How to install a chimney for a wood heater - Hot Rod Forum : Hotrodders Bulletin Board
Hotrodders.com -- Hot Rod Forum



Register FAQ Search Today's Posts Unanswered Posts Auto Escrow Insurance Auto Loans
Hot Rod Forum : Hotrodders Bulletin Board > Tech Help> Garage - Tools
User Name
Password
lost password?   |   register now

Reply
 
LinkBack Thread Tools
  #1 (permalink)  
Old 12-02-2004, 09:41 AM
rusttorod's Avatar
34 Plymouth Street Rod
 
Join Date: Sep 2003
Location: Memphis, TN
Posts: 63
Wiki Edits: 0

Thanks: 0
Thanked 0 Times in 0 Posts
How to install a chimney for a wood heater

A buddy gave me a nice medium sized cast iron wood heater for my 24x24 shop. It's just 2x4 frame, plywood, and vinyl siding, no insulation anywhere. I'm not an hvac guy, so I'm trying to figure out the proper way to install this thing. It has an 8" opening on the back side. I'd like to run the stovepipe straight through the wall so that it doesn't take up too much space in the shop. I started reading up on how to install a chimney pipe, but there were so many rules and codes to follow I figured maybe I should have someone come out and install it for me.

The question is how much should I expect to pay to have someone install a simple pipe through the wall and chimney outside close to vinyl siding? I figure the free stove is worth around $1,200, so I don't mind spending a little to install it, as long as the price isn't outrageous.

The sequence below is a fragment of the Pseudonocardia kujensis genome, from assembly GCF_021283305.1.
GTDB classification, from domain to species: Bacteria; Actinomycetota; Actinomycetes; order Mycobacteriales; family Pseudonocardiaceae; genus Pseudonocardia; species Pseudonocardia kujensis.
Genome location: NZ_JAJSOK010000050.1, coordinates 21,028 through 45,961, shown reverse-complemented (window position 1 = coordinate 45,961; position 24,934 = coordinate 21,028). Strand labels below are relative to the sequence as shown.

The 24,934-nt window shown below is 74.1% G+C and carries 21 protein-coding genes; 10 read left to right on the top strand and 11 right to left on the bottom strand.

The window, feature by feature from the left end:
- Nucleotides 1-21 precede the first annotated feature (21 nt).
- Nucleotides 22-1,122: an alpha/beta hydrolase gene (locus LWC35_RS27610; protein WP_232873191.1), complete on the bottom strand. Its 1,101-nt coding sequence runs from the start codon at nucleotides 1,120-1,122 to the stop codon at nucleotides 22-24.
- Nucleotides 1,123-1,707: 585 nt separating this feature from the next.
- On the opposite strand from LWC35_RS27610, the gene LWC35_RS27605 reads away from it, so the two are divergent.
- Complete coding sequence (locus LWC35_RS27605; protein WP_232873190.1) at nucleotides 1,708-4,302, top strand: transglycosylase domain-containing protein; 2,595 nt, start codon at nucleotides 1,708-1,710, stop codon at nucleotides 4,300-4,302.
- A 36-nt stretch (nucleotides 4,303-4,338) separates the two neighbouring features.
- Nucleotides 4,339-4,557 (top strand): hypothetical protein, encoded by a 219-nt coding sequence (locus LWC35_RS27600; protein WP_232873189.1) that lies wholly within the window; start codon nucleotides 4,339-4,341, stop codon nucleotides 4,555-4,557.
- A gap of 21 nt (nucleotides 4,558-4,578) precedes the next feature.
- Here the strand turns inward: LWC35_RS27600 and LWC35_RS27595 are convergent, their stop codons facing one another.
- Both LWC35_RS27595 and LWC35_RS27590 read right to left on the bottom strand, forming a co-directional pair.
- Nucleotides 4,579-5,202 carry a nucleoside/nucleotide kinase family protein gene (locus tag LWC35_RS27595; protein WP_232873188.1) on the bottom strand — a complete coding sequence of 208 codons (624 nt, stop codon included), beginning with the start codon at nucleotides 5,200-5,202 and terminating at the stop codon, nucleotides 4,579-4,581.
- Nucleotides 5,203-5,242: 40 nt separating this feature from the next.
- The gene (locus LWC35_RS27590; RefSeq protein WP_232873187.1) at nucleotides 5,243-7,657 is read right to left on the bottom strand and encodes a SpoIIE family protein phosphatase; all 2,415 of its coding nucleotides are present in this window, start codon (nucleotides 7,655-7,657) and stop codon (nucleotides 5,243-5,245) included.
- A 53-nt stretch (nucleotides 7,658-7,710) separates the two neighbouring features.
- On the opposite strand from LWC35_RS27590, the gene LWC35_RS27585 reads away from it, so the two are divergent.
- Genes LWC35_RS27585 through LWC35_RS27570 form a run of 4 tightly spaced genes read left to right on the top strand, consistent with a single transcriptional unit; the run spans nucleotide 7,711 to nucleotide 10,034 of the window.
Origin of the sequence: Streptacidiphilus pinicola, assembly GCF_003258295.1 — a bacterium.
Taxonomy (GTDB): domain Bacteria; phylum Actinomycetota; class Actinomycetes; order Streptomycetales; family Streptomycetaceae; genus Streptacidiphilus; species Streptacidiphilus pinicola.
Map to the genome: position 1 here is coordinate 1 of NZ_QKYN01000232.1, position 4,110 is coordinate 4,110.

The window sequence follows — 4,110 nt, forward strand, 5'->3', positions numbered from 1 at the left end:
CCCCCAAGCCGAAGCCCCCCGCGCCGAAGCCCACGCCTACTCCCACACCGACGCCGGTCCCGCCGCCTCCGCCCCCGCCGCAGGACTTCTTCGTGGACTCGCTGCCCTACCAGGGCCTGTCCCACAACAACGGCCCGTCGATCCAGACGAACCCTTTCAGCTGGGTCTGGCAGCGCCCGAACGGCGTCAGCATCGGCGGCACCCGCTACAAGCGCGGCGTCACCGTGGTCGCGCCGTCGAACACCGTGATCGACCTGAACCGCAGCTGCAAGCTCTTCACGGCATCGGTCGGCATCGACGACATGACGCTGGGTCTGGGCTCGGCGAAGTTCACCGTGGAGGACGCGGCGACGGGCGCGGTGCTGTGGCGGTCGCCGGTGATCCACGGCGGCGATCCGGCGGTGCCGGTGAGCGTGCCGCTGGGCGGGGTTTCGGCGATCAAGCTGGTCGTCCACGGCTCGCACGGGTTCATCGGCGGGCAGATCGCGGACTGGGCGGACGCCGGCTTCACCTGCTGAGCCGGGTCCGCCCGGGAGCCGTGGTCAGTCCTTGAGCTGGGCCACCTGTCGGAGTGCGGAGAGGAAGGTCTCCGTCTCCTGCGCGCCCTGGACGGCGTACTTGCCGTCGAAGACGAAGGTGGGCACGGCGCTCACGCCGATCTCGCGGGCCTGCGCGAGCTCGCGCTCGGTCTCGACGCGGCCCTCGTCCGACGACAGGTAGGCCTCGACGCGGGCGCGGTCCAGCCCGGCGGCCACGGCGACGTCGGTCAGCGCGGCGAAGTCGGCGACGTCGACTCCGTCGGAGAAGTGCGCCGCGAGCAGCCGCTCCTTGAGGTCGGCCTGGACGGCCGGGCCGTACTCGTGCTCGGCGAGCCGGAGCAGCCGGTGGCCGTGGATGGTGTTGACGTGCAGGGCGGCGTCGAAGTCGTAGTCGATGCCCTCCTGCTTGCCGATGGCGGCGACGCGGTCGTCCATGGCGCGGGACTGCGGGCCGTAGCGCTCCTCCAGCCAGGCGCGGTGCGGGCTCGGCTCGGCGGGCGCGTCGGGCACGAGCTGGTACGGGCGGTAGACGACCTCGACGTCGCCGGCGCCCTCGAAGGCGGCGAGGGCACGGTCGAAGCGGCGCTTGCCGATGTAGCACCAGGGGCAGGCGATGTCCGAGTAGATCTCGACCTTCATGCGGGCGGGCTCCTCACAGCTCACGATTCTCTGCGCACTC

Is this something I could do myself if I knew what pieces to buy and all the codes?

-Shane
www.RustToRod.com

    Advertisement
Reply With Quote Quick reply to this message
Sponsored Links
Advertisement
 
  #2 (permalink)  
Old 12-02-2004, 09:49 AM
OneMoreTime's Avatar
Hotrodders.com moderator
 
Last wiki edit: Health and safety in the shop or garage
Last journal entry: Yard Dog pic
Last photo:
Join Date: Jul 2004
Location: Washington State
Age: 69
Posts: 7,283
Wiki Edits: 3

Thanks: 45
Thanked 142 Times in 134 Posts
Chimney?

There should be I would hope a hardware store in your area that carries the stainless steel chimney pipe and necessary pieces for this..they come with good instructions so it should not be too difficult to do.

My local Ace Hardware has the stuff on the shelf..

What you would have to pay to have someone come out and do it for you I have no idea as how things are priced in your area..

Good luck..

OMT
__________________
I have tried most all of it and now do what is known to work..
Reply With Quote Quick reply to this message
  #3 (permalink)  
Old 12-02-2004, 09:58 AM
cboy's Avatar
Member
 

Last journal entry: Finished